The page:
When a process receives a symbolic name and needs to resolve it into an address, it calls a resolver subroutine. The method used by the set of resolver subroutines to resolve names depends on the local host configuration. In addition, the organization of the network determines how a resolver subroutine communicates with remote name server hosts (the hosts that resolve names for other hosts).
A resolver subroutine determines which type of network it is dealing with by determining whether the /etc/resolv.conf file exists. If the file exists, a resolver subroutine assumes that the local network has a name server. Otherwise, it assumes that no name server is present.
To resolve a name with no name server present, a resolver subroutine checks the /etc/hosts file for an entry that maps the name to an address.
To resolve a name in a name server network, a resolver subroutine first queries the domain name server (DNS) database, which may be local host (if the host is a domain name server) or a foreign host. If the subroutine is using a remote name server, the subroutine uses the Domain Name Protocol (DOMAIN) to query for the mapping. If this query is unsuccessful, the subroutine then checks for an entry in the local /etc/hosts file.
The resolver subroutines are used to make, send, and interpret packets for name servers in the Internet domain. Together, the following resolver subroutines form the set of functions that resolve domain names:
Note: The res_send subroutine does not perform interactive queries and expects the name server to handle recursion.
Global information used by these resolver subroutines is kept in the _res structure. This structure is defined in the /usr/include/resolv.h file and contains the following members:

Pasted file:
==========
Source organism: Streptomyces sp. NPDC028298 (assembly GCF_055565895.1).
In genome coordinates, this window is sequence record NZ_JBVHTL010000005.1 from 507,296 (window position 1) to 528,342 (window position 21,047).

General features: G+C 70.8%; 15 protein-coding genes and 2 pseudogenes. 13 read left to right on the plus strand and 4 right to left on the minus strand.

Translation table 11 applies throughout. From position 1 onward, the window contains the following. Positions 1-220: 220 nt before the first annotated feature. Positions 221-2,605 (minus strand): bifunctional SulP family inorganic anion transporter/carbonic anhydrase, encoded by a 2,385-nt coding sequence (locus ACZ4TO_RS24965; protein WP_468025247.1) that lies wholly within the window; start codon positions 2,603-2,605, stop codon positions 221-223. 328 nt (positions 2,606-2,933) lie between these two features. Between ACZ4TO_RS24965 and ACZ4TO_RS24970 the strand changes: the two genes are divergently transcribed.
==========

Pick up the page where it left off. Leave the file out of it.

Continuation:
|int||Denotes the retrans field.|
|int||Denotes the retry field.|
|long||Denotes the options field.|
|int||Denotes the nscount field.|
|struct||Denotes the sockaddr_in and nsaddr_list [MAXNS] fields.|
|ushort||Denotes the ID field.|
|char||Denotes the defdname [MAXDNAME] field.|
|#define||Denotes the nsaddr nsaddr_list  field.|
The options field of the _res structure is constructed by logically ORing the following values:
|RES_INIT||Indicates whether the initial name server and default domain name have been initialized (that is, whether the res_init subroutine has been called).|
|RES_DEBUG||Prints debugging messages.|
|RES_USEVC||Uses Transmission Control Protocol/Internet Protocol (TCP/IP) connections for queries instead of User Datagram Protocol/Internet Protocol (UDP/IP).|
|RES_STAYOPEN||Used with the RES_USEVC value, keeps the TCP/IP connection open between queries. While UDP/IP is the mode normally used, TCP/IP mode and this option are useful for programs that regularly perform many queries.|
|RES_RECURSE||Sets the Recursion Desired bit for queries. This is the default.|
|RES_DEFNAMES||Appends the default domain name to single-label queries. This is the default.|
Three environment variables affect values related to the _res structure:
|LOCALDOMAIN||Overrides the default local domain, which is read from the /etc/resolv.conf file and stored in the defdname field of the _res structure.|
|RES_TIMEOUT||Overrides the default value of the retrans field of the _res structure, which is the value of the RES_TIMEOUT constant defined in the /usr/include/resolv.h file. This value is the base time-out period in seconds between queries to the name servers. After each failed attempt, the time-out period is doubled. The time-out period is divided by the number of name servers defined. The minimum time-out period is 1 second.|
|RES_RETRY||Overrides the default value for the retry field of the _res structure, which is 4. This value is the number of times the resolver tries to query the name servers before giving up. Setting RES_RETRY to 0 prevents the resolver from querying the name servers.|